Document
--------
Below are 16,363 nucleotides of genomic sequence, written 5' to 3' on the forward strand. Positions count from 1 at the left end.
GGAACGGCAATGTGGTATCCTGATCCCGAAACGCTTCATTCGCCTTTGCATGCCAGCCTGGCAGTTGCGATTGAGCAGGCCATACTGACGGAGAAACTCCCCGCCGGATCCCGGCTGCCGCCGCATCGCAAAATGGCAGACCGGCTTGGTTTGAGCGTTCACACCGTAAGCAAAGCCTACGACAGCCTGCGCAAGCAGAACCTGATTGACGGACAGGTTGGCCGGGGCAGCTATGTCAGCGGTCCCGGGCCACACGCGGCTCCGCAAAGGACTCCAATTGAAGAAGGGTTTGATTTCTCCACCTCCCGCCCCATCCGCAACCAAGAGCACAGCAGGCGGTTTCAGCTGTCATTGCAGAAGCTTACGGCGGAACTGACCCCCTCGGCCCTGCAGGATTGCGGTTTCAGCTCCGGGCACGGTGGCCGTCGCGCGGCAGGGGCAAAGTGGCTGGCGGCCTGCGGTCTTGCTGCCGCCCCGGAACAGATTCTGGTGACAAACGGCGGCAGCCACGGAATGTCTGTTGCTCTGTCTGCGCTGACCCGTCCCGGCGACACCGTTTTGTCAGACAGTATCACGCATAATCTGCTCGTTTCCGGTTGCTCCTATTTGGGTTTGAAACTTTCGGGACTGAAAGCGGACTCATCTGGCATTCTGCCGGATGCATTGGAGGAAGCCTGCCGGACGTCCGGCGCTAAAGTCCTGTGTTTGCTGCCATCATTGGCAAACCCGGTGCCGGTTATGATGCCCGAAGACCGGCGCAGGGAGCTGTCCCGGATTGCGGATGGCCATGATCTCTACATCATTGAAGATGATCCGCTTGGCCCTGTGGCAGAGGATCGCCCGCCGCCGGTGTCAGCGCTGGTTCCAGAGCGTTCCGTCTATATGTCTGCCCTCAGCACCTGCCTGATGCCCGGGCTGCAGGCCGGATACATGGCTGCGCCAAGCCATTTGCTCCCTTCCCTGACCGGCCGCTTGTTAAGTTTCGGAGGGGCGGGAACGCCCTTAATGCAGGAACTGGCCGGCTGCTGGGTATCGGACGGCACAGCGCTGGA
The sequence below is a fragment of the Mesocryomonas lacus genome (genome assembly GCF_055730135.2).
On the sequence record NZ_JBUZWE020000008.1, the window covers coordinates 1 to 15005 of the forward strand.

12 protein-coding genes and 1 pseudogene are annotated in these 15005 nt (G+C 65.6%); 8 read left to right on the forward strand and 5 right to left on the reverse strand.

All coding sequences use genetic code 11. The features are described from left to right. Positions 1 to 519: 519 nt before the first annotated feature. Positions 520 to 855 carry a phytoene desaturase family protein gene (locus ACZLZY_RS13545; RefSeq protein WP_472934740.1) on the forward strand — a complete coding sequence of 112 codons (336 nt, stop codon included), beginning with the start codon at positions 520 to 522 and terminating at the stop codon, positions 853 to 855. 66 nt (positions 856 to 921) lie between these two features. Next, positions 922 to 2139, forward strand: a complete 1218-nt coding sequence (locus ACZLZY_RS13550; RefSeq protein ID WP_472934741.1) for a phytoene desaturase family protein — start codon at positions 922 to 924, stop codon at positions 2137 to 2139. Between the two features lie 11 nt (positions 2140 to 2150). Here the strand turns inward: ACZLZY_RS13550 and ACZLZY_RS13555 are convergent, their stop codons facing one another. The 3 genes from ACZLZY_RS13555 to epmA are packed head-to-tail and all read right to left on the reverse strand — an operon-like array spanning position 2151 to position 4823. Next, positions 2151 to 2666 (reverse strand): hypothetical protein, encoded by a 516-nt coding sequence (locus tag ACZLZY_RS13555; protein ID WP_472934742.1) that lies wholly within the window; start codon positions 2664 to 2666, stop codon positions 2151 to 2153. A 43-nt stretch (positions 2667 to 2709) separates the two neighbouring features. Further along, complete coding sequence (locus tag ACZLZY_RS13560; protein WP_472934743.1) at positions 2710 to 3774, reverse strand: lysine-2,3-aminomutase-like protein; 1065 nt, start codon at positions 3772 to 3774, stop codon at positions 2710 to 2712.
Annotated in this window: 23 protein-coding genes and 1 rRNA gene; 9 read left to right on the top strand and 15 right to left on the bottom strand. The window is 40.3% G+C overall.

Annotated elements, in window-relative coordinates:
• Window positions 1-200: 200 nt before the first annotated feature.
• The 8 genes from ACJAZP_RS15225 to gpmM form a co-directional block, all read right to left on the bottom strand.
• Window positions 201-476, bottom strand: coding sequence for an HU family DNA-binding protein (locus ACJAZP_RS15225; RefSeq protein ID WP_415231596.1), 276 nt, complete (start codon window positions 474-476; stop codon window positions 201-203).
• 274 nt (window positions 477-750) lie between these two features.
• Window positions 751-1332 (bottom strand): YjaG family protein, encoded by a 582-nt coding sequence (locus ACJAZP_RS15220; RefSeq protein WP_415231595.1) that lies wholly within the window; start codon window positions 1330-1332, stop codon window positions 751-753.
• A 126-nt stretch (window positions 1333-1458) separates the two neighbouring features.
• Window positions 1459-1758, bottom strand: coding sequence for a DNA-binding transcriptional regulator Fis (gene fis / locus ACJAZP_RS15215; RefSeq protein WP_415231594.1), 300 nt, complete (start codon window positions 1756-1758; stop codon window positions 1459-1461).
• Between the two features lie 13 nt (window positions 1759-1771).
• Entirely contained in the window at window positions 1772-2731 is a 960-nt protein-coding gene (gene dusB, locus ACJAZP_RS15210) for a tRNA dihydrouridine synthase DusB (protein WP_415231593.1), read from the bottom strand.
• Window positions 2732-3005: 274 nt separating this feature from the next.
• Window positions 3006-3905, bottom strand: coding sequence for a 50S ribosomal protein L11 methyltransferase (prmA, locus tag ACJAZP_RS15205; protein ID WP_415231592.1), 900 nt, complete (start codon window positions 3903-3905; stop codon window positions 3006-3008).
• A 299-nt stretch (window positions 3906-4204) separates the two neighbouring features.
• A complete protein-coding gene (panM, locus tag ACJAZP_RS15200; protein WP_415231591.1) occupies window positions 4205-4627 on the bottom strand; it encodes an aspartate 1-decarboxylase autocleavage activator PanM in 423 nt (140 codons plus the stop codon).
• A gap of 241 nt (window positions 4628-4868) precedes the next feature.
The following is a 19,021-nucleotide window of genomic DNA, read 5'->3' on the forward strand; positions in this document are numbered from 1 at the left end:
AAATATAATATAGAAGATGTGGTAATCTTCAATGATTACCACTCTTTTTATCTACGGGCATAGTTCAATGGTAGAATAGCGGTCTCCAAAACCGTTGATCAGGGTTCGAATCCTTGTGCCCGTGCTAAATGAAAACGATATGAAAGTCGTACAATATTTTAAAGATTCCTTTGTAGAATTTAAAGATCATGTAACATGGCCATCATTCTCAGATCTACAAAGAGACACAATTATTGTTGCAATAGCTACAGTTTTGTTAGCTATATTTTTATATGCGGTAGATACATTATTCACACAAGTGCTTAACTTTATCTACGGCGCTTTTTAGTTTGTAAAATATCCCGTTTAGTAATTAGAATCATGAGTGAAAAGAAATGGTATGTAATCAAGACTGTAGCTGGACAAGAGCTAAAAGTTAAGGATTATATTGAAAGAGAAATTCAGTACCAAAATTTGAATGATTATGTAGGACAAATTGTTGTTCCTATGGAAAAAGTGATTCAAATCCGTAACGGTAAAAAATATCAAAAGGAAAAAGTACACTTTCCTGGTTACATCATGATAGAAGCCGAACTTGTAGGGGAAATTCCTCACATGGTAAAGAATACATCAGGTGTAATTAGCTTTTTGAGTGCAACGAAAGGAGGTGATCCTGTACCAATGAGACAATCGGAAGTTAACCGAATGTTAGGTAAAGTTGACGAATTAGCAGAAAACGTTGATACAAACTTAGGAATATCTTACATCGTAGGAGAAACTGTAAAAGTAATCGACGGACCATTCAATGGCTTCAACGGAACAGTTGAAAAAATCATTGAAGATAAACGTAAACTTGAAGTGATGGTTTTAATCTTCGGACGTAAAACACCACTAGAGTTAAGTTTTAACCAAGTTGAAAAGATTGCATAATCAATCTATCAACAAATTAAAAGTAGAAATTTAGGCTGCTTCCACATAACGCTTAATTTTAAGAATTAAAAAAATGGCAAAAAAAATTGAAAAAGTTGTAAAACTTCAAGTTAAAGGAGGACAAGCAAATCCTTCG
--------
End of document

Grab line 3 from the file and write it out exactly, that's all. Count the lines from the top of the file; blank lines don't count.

The sequence below is a fragment of the Mesocryomonas lacus genome (genome assembly GCF_055730135.2).